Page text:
Sindh Chief Minister Syed Murad Ali. Photo: File

KARACHI: Sindh Chief Minister Syed Murad Ali Shah on Monday reiterated his commitment to providing Rs6 billion for the Karachi Circular Railway project.

Presiding over a meeting on the KCR project at the CM House today, Murad Ali Shah assured the railways’ authorities that his government would continue supporting them in improving the operations of the KCR.

He vowed to fulfil his commitment to the KCR and urged the railway authorities to get the PC-I of the project approved by the federal government.

The chief minister also urged the railway authorities to carry out fencing work on the KRC route. Murad Ali Shah said that he would be supporting the existing KCR but would also be working to realize the dream of the people of Karachi to have a modern KCR.

He assured the railways’ authorities that his government would be supporting railways authorities in improving the operation of the existing KCR.

The meeting was told that the rehabilitation of a 14-km track from City station to Orangi station has been completed with two trains operating per day from February 10, 2021.

It is pertinent to mention here that the FWO has to start construction of three structures on the KCR route and an elevated 6.4 kilometres structure for Rs11.508 billion against which the provincial government has to pay Rs6 billion as its share.

Sindh Transport Minister Awais Qadir Shah, Minister for Local Government Nasir Shah, Advisor Law Murtaza Wahab and others were among the attendees.

The Supreme Court, on June 18, had directed the Sindh government to complete the process for approval of PC-I, signing of contract and issuance of work order of the revised design of Karachi Circular Railways tracks within a maximum period of one month.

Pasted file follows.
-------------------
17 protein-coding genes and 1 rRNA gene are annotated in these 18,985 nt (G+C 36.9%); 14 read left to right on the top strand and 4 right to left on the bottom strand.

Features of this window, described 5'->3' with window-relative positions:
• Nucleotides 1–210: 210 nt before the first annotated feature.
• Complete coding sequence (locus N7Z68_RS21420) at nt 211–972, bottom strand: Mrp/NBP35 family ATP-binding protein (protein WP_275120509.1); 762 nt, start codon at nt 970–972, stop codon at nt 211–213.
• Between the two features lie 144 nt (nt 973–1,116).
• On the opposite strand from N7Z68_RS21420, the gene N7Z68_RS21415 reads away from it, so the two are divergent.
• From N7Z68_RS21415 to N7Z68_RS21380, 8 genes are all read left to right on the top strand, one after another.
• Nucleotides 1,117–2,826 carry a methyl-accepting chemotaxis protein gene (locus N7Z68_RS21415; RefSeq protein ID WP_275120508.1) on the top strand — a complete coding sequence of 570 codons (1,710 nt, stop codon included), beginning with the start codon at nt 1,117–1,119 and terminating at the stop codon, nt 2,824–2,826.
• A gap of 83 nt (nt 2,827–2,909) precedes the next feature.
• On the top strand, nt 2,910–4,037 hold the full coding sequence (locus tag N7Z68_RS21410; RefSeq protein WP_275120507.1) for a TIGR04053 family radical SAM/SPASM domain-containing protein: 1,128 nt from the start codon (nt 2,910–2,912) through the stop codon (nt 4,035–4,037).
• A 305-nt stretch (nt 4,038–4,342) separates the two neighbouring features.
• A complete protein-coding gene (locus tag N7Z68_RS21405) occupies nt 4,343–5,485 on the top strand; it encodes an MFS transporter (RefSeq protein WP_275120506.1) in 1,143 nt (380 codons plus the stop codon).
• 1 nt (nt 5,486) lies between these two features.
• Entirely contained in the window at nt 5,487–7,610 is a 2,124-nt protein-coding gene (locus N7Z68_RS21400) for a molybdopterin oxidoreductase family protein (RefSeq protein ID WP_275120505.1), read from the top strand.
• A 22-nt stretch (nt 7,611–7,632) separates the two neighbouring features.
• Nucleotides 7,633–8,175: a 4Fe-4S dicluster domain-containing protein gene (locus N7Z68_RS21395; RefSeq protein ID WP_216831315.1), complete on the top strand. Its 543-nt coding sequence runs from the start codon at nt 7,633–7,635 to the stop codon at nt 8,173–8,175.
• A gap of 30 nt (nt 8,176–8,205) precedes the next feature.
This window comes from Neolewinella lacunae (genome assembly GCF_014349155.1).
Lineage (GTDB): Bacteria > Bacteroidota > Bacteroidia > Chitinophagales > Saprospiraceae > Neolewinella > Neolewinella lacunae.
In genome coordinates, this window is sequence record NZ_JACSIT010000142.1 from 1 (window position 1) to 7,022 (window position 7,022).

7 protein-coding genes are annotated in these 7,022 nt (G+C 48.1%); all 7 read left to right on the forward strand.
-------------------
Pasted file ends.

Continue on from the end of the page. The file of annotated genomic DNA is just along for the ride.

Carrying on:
Issuing orders on the Sindh government’s report over the KCR’s revised plan, the SC’s three-member bench, headed by Chief Justice Gulzar Ahmed, had directed the Sindh government to ensure that all requisite financial resources are made available, so that project could be completed as expeditiously as possible.

Earlier, the counsel of Frontier Works Organizations had pointed out that the feasibility report duly approved by the Pakistan Railways has been submitted to the Sindh government, which has neither approved the PC-I nor has any contract been signed or work order issued to the FWO. He also submitted that no funds have been released for the construction of underpasses and overhead bridges.

To a court query about non-compliance of the court directives, the AG Sindh submitted that the FWO, in consultation with the Pakistan Railways, had changed the scope of the project and has submitted a feasibility report, which requires certain portions of the KCR route to be elevated and certain branch lines to be connected with the mainline, which would go much beyond the financial commitment made by the Sindh government. Contesting the AG Sindh’s statement, commander FWO submitted that the organisation had surveyed the KCR route along with experts and consultants and found it impossible to construct underpasses and overhead bridges in certain areas and the most feasible way to operate the railways was by elevating the railways’ line to minimise obstruction to the traffic. He also submitted that the overall cost of the project remains the same.

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